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Internet Comic Brings Home the Bacon
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It has been more than a year and a half since Internet prankster Hu Ge achieved overnight fame for the Web clip, "A Murder Sparked by a Chinese Bun."

The popular 20-minute video produced by easy video software was a parody of the farfetched storyline of filmmaker Chen Kaige's kung fu epic, "The Promise."

Now the latest project of Hu, a 33-year-old freelancer from Wuhan in Hubei Province, is an original comic short, "007 Versus the Prince of Pork."

"The story is largely inspired by the rapid rise in pork prices in recent months," Hu tells Shanghai Daily. "The project is sponsored by Pepsi and I believe it will be more funny and entertaining compared with my previous works."

In this 30-minute stalker film which is now shooting, agent James Bond has a new mission: catching the Prince of Pork who left heaven without permission of the immortals and is now engaged in scrambling for pork.

More than 100 performers, most of whom are amateurs and extras, participate in the shooting. Hu says the project with abundant production funding has provided him more space and freedom of thinking and imagination during the shooting.

"Many of the scenes will be more real and exciting," he adds.

Hu anticipates that the production will be completed by the end of this year, and it will be screened on the Internet.

Hu released last year his second 10-minute Web-video recast titled "The Empire of Spring Festival Transportation" - based on impressive scenes from "The Matrix" and Stephen Chow's comedies - and the original shorts, "Annihilate the Gangsters on Niaolong Mountain" and "007 Versus the Man in Black."

These clips posted on numerous Websites and Internet communities have been watched by several million viewers and encouraged many young enthusiasts to produce or remix short films on their personal computers.

Nie Sulin, who admires Hu's creativity and editing talent, also presents his 90-second video clip, a mashup of dancing animals, as an entry for the "7-Up I Lemon You" MV contest.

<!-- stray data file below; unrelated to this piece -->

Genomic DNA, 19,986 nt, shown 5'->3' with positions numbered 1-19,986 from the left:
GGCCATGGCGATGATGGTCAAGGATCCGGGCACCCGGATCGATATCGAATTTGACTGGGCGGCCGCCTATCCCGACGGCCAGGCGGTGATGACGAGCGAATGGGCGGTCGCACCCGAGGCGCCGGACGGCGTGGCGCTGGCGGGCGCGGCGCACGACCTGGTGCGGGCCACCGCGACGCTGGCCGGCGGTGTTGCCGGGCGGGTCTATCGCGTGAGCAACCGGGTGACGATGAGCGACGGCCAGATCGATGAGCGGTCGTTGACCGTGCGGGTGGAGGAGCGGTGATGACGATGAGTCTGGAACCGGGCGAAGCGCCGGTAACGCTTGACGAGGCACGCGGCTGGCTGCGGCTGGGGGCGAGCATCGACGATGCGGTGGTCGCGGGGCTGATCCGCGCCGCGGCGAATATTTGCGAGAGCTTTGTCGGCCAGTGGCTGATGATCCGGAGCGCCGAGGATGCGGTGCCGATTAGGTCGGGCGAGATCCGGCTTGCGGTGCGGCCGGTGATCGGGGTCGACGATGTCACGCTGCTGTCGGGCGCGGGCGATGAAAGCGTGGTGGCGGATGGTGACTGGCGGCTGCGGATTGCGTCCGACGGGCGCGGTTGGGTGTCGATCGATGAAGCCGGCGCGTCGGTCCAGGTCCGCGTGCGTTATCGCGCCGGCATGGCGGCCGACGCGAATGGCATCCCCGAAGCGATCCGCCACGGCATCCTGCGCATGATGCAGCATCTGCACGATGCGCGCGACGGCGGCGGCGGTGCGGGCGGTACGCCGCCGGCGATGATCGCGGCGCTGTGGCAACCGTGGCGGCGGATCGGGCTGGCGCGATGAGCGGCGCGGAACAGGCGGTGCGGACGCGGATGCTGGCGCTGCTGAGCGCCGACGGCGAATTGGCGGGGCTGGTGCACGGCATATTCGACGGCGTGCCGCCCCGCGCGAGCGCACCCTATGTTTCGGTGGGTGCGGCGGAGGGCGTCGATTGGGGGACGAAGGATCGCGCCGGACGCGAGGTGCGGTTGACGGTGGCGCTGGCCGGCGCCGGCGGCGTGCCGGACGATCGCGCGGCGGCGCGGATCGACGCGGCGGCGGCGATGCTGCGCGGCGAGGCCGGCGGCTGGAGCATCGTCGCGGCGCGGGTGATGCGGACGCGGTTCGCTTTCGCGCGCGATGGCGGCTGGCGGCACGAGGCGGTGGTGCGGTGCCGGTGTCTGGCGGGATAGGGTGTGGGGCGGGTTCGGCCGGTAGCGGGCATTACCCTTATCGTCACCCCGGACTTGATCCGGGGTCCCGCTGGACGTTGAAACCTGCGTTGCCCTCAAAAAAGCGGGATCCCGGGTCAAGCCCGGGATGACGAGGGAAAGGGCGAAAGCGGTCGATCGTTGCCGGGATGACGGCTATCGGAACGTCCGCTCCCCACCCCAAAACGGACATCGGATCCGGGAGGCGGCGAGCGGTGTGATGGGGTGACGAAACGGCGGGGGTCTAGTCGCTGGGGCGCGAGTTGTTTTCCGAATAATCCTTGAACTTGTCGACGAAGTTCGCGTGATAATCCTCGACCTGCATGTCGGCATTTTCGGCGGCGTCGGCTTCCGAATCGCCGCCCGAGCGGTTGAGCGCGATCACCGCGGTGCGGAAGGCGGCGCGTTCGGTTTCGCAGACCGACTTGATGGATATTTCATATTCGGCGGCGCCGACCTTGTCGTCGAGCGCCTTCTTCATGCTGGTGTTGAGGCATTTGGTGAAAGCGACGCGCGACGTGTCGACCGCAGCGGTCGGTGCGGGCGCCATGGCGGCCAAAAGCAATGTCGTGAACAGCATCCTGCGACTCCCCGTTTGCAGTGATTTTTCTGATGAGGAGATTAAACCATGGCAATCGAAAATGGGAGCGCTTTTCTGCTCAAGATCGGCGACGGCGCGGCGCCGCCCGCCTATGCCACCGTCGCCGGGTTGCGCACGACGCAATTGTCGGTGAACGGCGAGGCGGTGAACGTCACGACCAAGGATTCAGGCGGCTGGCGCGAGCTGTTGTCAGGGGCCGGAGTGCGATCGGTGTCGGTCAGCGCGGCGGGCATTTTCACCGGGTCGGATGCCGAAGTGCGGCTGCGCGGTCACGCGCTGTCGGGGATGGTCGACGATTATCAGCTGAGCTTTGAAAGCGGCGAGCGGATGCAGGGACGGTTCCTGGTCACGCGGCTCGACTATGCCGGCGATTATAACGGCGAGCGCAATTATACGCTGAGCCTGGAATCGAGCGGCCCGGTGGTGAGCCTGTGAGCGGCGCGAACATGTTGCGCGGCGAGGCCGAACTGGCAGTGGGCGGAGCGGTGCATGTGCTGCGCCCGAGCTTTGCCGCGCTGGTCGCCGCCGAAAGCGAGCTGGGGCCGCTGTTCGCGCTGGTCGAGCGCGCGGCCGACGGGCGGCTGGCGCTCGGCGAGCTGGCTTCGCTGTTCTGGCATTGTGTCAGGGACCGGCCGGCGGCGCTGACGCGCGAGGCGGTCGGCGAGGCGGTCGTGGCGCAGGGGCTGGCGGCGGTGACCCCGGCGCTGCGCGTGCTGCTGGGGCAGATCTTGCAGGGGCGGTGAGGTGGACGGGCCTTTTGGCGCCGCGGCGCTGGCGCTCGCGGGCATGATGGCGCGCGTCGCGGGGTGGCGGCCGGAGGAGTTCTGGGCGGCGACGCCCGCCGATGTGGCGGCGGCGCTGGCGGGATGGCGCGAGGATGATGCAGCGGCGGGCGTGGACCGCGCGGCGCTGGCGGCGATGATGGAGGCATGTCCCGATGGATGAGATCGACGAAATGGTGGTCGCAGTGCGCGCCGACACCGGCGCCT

Nie has high expectations for Hu's new short. "Hu never lets us down," Nie says. "I hope he is ready for a breakthrough and can provide more fun and fresh elements for his new production."

Hu himself is also invited as a judge for the "7-Up I Lemon You" contest.

"I really enjoy this experience," Hu says. "It gives me a rare opportunity to view many ingenious pictures and help these young grassroots talents in DIY videos."

However, the question is how long the popularity of an Internet star like Hu can last when so many young people are apt to express themselves with video images instead of words.

Some experts even regard the spread of the digital video among the youngsters and its merger with the Internet as a superficial "fast-food culture."

They note that at first people will consider them fresh and funny, but if there is no originality or changes to this genre, their novelty and appeal will die away.

"Many young Netizens spend much time and energy adding japes and jokes to their works just to win Internet fame," says Professor Wu Gang, a media expert from East China Normal University. "That's not a good sign. It really takes time and patience to create a classic in this fast-paced world nowadays."

But in Hu's eyes, everything, especially the booming "new media" industry, is on the way to being like "fast-food" because of the rapid development of science and technology in modern society.

He is even not afraid of becoming a "meteor." He says no one can avoid receiving significantly less attention no matter how big a reputation they enjoyed before.

"That's quite normal but what matters to me is to be myself," he says calmly.

(Shanghai Daily September 18, 2007)

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